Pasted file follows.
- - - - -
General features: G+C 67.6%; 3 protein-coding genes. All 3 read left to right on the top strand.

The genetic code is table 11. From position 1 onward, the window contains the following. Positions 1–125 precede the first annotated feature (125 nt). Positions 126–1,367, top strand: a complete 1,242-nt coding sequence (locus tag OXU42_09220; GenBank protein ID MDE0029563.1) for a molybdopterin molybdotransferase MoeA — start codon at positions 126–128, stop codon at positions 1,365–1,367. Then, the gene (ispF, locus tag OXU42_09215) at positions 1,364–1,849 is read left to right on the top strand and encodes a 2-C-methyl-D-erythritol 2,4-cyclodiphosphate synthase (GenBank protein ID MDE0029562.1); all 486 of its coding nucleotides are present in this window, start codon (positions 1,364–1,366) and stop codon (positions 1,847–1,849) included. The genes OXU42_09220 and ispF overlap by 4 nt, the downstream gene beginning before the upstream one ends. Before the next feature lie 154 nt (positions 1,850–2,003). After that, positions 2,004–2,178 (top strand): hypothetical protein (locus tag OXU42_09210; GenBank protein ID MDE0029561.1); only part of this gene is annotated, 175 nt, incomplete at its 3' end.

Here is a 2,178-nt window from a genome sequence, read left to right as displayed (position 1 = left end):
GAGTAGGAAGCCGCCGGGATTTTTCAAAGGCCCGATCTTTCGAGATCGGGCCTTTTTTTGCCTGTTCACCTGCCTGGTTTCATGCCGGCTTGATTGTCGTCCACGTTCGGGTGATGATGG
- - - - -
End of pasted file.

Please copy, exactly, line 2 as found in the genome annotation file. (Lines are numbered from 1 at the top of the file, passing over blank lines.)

The genetic code is table 11. From position 1 onward, the window contains the following. Positions 1–125 precede the first annotated feature (125 nt). Positions 126–1,367, top strand: a complete 1,242-nt coding sequence (locus tag OXU42_09220; GenBank protein ID MDE0029563.1) for a molybdopterin molybdotransferase MoeA — start codon at positions 126–128, stop codon at positions 1,365–1,367. Then, the gene (ispF, locus tag OXU42_09215) at positions 1,364–1,849 is read left to right on the top strand and encodes a 2-C-methyl-D-erythritol 2,4-cyclodiphosphate synthase (GenBank protein ID MDE0029562.1); all 486 of its coding nucleotides are present in this window, start codon (positions 1,364–1,366) and stop codon (positions 1,847–1,849) included. The genes OXU42_09220 and ispF overlap by 4 nt, the downstream gene beginning before the upstream one ends. Before the next feature lie 154 nt (positions 1,850–2,003). After that, positions 2,004–2,178 (top strand): hypothetical protein (locus tag OXU42_09210; GenBank protein ID MDE0029561.1); only part of this gene is annotated, 175 nt, incomplete at its 3' end.